Angelina is our best friend, and we’re honored to be part of her journey with stage IV colorectal cancer, including this end-of-year fundraising campaign for the Colorectal Cancer Alliance.
Colorectal cancer isn’t just a disease. It’s a constant presence in each of our lives.
We’ve all been affected by Angelina’s diagnosis, and have become allies and friends with so many others who are working hard to end this disease.
Colorectal cancer isn’t about one person. It’s about all of us.
No organization understands the power of community better than the Colorectal Cancer Alliance. We hope you will give to the Alliance, not just for Angelina, but for everyone who shares the risk and realities of this terrible disease.
We each want to share with you how Angelina inspires us, in hope that she might inspire you, too.
Komal: Angelina and I met 24 years ago, when we were neighbors in a dorm at Duke University. She was this wonderful, spunky, dorky girl that reminded me of myself, so I immediately felt drawn to her.
When she was diagnosed, I had so many strong emotions. She supported me through my family’s experience with cancer. And now this woman, who was in the prime of her life and just three days older than me, was struck with the reality that her life might be considerably shorter than expected.
I’m inspired by how she has turned this adversity into a question about how to live the very best life, right here and now.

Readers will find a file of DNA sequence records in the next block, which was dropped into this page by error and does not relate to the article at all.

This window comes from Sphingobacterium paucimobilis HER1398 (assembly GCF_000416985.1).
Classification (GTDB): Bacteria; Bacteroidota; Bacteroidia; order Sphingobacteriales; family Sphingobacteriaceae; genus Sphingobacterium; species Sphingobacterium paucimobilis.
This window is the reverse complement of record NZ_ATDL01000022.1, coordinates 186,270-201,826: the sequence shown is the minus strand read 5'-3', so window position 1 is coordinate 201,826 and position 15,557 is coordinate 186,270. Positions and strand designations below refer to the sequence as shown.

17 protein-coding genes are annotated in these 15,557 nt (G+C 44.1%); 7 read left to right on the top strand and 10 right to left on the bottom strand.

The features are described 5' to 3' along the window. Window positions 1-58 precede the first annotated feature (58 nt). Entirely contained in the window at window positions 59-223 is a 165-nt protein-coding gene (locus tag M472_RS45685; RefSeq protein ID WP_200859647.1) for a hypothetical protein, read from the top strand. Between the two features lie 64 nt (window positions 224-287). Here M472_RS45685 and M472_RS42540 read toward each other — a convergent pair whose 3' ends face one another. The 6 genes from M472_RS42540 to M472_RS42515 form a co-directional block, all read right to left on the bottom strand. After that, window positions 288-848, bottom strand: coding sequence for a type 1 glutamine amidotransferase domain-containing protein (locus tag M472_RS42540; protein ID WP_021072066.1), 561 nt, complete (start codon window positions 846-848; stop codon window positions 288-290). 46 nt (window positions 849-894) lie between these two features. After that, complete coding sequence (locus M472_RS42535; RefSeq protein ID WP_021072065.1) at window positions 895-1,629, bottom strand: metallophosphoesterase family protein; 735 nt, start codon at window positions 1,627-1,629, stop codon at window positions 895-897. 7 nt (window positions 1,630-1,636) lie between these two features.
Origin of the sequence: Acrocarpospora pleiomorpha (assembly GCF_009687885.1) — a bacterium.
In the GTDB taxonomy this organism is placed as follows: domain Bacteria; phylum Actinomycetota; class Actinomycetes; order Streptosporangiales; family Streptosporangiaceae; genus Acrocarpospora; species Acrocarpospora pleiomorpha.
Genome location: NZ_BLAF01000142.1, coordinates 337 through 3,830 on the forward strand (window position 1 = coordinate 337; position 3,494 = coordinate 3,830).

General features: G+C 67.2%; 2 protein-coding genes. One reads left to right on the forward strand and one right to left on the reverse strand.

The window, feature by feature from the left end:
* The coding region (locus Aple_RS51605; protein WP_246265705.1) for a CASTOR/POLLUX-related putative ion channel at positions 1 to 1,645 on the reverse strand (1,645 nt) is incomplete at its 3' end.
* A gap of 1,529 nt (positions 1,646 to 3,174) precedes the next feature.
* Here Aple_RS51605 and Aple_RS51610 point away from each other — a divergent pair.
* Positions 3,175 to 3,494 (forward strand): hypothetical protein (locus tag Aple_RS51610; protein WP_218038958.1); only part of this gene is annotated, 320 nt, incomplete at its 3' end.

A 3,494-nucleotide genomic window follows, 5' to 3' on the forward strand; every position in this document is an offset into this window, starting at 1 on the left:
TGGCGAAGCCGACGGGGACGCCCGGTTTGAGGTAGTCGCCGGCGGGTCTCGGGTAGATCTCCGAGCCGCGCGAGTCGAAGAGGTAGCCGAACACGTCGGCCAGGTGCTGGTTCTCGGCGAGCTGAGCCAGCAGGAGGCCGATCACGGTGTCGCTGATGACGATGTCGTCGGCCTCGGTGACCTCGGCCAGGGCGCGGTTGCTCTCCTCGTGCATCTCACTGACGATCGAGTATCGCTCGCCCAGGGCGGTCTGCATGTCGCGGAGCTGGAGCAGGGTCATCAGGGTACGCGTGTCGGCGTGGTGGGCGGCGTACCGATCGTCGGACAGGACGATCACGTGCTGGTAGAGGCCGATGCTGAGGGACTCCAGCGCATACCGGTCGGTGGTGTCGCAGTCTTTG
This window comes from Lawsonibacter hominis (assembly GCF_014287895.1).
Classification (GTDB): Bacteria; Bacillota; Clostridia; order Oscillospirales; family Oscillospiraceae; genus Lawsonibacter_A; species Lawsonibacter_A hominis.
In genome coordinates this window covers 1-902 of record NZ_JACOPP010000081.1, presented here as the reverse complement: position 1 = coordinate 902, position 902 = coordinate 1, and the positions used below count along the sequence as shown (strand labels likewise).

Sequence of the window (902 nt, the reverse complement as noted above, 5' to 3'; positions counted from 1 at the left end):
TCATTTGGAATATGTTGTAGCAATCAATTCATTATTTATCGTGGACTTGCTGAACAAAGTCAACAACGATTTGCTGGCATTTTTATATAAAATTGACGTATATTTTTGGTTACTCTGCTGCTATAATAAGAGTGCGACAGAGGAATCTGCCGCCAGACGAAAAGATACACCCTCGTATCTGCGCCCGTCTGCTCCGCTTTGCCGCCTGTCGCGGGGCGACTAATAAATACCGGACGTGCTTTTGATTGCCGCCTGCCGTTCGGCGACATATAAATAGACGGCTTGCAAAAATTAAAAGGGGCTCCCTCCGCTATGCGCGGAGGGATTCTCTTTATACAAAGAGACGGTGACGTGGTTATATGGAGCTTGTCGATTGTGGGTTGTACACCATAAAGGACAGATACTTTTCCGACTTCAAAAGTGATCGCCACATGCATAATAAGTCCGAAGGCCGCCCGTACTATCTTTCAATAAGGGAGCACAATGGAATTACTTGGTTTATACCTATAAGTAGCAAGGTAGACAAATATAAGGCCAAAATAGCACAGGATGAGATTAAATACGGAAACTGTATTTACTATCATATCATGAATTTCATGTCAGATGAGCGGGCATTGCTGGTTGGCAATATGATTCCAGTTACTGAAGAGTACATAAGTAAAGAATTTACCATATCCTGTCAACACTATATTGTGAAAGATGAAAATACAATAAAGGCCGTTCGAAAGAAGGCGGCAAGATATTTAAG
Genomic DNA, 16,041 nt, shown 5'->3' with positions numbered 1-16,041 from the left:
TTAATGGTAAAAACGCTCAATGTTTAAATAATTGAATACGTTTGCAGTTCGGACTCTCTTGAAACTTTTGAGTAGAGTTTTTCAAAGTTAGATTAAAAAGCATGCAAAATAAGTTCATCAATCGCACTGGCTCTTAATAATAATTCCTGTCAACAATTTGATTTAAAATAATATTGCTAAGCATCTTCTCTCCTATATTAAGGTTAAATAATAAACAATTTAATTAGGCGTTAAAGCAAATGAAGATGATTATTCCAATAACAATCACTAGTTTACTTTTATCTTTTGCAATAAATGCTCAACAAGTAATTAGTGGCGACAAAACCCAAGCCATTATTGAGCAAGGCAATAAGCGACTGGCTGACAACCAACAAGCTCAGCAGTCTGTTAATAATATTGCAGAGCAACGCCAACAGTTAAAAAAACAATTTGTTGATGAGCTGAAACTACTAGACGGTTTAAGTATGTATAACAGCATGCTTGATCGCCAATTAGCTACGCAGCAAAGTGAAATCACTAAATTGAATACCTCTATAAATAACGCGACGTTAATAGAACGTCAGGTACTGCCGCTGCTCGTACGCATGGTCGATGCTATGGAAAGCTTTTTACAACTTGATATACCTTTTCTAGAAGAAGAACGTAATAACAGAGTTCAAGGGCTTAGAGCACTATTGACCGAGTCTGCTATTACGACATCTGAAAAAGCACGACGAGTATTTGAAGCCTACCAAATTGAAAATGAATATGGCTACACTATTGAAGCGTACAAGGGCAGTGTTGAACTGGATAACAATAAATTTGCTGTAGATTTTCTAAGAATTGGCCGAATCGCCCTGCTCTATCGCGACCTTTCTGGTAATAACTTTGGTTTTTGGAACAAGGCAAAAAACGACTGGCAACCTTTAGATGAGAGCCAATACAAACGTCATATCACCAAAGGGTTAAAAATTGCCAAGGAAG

But I’m not surprised. This is Angelina at her core.
Tara: Angelina and I have been friends for 38 years. The news of her diagnosis came to me in an email. When I read it, I felt like I was going to be sick, partly because I knew first-hand how bad cancer could be, but also because she didn’t deserve such a terrible diagnosis—no one does.
One thing that has always been a constant is her extreme selflessness and deep empathy for others. She has helped me and my family through many tough times over the years and is like a sister to me.
While the Alliance has provided Angelina with resources and a community of allies for support and encouragement, it has also given her a place to help other people. She found this amazing organization where she can spread the word, advocate for research, and raise funds.
Likewise, Angelina has inspired me to educate others about this disease and promote prevention and research.
Jacey: I’ve had the pleasure of knowing Angelina since 2003, when she joined our international development company.
I learned of her diagnosis when I was driving to a dinner. There are no words to express what changed in that moment. I don’t even think I realized the extent or severity of the diagnosis. I just knew it was really scary.
I’ve seen her go through so much with this devastating diagnosis. I’ve seen shock, but also hope, and then the lowest of the low. She’s the same Angelina, but now she carries this amazing awareness and appreciation for life. It was always there, it’s just magnified now.
She wants her legacy to be what she has given to others. Now we’re asking for you to renew your support and give—for Angelina and the 140,250 people who will be diagnosed with colorectal cancer this year.
Angelina has taught us so much, including how critical it is to embrace each and every day and love life, as well as to learn about colorectal cancer and give back to the community.
It’s important something positive comes out of her having this disease. When people hear her story, we hope they’ll try to emulate her and see what an amazing impact one person can have. Please join us and Angelina this holiday season by making a gift.
Thank you for your support.
Komal, Tara, and Jacey